- Written by Regan Harvey -
Jack White's band kicked off Saturday night's finale at Boston Calling,
giving a rousing musical introduction before the accomplished musician himself took the stage with his distinctive voice and illustrious guitar skills. White loves color imagery. Therefore, the singer was swathed in dark clothing complete with a mop of black hair. The stage was also washed in blue. Just as The White Stripes had their signature crimson color theme, White's solo career is an electric blue. This is an apt choice as White transitioned into "Over and Over and Over," the frenetic second single from his most recent solo album.
Throughout the night White shifted effortlessly between the chaotic synth-led tracks
from his newest release Boarding House Reach to bluesy White Stripes classics such as "Hotel Yorba." While White stayed away from The White Stripes fan favorites like "Fell in Love With a Girl," and "Icky Thump," the crowd was not disappointed with White's medley of material from his solo career, The White Stripes, and even tracks from a couple of White's other bands. Such as The Raconteurs and The Dead Weather. White performed extended versions of his music with plenty of jam sessions and guitar solos. This all showed off his mastery of the instrument. He sang into a three microphone set up. One standard, one for over-distortion, and one for reverb.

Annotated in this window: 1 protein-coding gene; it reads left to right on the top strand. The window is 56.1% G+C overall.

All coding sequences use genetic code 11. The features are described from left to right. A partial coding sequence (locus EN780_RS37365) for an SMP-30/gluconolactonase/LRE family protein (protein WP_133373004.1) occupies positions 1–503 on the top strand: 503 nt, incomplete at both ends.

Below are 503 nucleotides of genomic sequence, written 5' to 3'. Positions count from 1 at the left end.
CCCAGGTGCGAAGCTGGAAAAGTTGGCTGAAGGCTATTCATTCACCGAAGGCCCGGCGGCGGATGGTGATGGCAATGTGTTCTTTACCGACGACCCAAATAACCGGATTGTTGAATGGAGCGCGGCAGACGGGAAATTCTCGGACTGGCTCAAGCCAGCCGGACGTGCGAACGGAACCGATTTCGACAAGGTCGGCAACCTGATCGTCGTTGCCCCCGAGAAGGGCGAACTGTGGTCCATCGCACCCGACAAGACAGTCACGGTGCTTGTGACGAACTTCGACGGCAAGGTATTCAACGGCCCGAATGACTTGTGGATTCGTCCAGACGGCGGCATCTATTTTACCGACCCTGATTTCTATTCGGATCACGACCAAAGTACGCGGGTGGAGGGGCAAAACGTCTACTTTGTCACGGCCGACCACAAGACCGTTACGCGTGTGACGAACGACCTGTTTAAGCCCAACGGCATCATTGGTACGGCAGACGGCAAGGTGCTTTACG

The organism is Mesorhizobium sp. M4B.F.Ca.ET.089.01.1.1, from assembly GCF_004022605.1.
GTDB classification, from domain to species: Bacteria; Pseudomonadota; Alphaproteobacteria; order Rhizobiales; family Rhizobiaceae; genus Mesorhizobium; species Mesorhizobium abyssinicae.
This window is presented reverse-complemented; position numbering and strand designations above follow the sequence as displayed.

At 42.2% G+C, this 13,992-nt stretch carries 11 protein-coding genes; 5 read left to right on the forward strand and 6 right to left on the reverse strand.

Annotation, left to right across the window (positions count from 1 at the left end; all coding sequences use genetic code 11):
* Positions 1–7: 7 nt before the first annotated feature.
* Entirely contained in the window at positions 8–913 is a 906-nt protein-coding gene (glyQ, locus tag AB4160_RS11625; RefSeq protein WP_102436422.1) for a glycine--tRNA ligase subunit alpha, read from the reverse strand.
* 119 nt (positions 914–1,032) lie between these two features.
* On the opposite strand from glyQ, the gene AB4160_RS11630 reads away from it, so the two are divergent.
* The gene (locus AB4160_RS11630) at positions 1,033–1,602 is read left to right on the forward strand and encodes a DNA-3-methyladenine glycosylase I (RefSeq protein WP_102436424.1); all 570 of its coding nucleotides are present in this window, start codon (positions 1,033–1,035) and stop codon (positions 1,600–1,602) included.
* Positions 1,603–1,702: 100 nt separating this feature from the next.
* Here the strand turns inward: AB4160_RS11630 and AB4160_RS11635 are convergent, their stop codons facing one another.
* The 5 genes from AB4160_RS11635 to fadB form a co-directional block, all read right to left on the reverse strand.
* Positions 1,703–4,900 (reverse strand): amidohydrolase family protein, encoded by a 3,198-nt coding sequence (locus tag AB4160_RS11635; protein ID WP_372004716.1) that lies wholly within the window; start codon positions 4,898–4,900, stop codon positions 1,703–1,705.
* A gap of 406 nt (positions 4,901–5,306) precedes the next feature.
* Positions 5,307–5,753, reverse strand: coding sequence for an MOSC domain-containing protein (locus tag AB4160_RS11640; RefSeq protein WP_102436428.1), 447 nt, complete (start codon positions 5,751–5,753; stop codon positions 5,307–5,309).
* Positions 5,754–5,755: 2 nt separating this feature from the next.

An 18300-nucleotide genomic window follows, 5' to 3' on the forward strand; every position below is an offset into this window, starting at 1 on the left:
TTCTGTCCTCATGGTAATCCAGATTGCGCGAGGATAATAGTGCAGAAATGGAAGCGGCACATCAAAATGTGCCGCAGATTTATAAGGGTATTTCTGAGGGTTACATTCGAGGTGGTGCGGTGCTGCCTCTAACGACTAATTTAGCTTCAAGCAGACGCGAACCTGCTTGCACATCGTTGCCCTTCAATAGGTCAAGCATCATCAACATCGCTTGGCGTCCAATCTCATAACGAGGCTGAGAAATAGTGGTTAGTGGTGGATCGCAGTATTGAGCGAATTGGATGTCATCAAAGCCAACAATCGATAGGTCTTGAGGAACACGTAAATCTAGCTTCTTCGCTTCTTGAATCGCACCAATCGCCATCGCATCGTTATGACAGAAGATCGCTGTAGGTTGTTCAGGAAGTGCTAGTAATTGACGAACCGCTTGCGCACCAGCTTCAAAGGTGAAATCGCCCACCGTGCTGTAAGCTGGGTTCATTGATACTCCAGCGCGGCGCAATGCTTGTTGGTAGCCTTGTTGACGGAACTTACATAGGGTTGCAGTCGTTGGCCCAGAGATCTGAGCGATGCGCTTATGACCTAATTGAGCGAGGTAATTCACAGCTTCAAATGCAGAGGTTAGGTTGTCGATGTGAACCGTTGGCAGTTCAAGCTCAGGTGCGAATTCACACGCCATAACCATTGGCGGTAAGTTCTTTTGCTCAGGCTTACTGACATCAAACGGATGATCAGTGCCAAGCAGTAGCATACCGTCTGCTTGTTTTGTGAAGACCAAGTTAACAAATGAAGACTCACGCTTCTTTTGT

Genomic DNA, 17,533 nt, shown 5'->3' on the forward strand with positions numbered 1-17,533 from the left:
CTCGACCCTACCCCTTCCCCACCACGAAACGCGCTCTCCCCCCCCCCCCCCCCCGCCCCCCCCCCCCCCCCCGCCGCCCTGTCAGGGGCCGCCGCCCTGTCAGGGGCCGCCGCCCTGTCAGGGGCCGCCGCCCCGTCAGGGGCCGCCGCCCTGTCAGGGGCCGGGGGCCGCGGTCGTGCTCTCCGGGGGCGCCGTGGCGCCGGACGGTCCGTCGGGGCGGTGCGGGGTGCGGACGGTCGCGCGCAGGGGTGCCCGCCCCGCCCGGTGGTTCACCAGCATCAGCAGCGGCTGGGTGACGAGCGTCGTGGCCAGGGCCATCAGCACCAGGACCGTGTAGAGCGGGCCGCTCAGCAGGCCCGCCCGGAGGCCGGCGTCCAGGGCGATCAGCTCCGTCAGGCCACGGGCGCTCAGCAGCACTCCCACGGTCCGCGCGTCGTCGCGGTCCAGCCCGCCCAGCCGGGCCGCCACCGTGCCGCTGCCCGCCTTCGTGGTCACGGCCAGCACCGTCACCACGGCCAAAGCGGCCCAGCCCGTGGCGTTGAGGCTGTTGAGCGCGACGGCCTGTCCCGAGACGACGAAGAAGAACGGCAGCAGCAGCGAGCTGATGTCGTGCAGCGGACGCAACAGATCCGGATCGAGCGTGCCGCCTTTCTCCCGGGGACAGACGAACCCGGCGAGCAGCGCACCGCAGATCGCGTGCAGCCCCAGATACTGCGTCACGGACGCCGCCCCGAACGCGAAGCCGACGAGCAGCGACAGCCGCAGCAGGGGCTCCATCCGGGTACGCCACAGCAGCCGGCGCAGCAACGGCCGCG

As the group took an early intermission, images of the band members' faces occupied the stage. Sections of the screen containing their eyes slid in and out of view. White proved that even with the creative restrictions of sticking to a color theme, he could produce intense visuals. The band closed their second act on the crowd pleasing mega-hit "Seven Nation Army." The entire crowd sang along to the iconic guitar riff. It repeated over a steady beat throughout the song.
Besides commending the audience for making it through the day, White didn't take much time for stage banter. This only highlighted the importance of his final message before leaving the stage. He requested that his listeners to "spread positivity, don't spread hate." It seemed that attendees took this message to heart as the crowd filtered out of the Harvard Athletic Complex onto the streets of Boston. They were laughing and discussing their experiences of day two at Boston Calling.
Click to read our review of The Killers at Boston Calling.